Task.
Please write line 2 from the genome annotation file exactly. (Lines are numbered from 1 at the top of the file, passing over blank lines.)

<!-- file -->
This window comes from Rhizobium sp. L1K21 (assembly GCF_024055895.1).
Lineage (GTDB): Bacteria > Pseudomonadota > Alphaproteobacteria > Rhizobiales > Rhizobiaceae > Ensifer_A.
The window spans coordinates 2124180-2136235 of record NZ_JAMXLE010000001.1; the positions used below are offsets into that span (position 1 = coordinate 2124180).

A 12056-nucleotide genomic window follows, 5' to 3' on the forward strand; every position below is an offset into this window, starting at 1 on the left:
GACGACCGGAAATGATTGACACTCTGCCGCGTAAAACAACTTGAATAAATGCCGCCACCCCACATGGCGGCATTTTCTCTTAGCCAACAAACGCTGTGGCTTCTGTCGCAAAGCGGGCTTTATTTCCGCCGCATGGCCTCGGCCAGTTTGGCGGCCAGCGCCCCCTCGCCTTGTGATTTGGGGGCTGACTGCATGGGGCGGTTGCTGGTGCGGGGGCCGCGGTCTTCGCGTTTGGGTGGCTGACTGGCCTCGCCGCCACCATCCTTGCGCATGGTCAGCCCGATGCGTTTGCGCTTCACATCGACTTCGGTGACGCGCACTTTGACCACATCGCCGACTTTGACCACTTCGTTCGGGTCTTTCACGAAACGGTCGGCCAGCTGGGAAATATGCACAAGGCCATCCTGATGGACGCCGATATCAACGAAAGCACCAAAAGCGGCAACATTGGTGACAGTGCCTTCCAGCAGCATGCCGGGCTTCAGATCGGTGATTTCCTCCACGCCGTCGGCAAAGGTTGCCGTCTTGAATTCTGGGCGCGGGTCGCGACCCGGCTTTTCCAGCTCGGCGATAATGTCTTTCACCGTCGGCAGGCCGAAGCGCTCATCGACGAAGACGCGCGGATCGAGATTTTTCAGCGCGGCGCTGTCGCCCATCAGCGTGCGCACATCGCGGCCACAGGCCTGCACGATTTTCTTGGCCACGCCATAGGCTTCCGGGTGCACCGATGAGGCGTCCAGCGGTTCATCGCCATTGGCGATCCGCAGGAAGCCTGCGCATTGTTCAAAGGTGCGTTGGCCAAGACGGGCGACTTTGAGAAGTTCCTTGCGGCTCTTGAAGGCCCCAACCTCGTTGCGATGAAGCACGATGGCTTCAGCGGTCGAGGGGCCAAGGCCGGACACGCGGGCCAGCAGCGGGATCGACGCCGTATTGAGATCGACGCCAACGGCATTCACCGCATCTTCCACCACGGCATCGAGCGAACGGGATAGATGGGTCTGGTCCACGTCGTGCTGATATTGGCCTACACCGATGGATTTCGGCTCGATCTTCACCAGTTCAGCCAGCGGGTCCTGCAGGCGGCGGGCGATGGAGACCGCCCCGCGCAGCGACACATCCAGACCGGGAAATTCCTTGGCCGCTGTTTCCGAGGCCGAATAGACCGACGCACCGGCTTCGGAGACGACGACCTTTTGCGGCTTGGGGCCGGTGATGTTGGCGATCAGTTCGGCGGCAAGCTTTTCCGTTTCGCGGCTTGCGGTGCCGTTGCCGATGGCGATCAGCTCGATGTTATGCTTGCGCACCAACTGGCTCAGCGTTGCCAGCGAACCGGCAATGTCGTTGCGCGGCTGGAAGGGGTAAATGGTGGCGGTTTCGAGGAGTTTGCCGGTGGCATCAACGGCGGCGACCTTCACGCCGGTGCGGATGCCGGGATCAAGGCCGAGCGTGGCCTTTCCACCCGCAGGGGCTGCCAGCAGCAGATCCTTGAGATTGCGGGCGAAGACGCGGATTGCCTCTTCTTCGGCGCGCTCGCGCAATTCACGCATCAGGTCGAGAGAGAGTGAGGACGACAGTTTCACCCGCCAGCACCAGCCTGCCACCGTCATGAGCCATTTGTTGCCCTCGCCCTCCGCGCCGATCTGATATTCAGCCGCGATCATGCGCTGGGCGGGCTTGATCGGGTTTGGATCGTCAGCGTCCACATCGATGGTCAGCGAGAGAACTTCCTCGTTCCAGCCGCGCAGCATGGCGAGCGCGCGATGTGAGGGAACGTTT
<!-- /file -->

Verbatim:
Lineage (GTDB): Bacteria > Pseudomonadota > Alphaproteobacteria > Rhizobiales > Rhizobiaceae > Ensifer_A.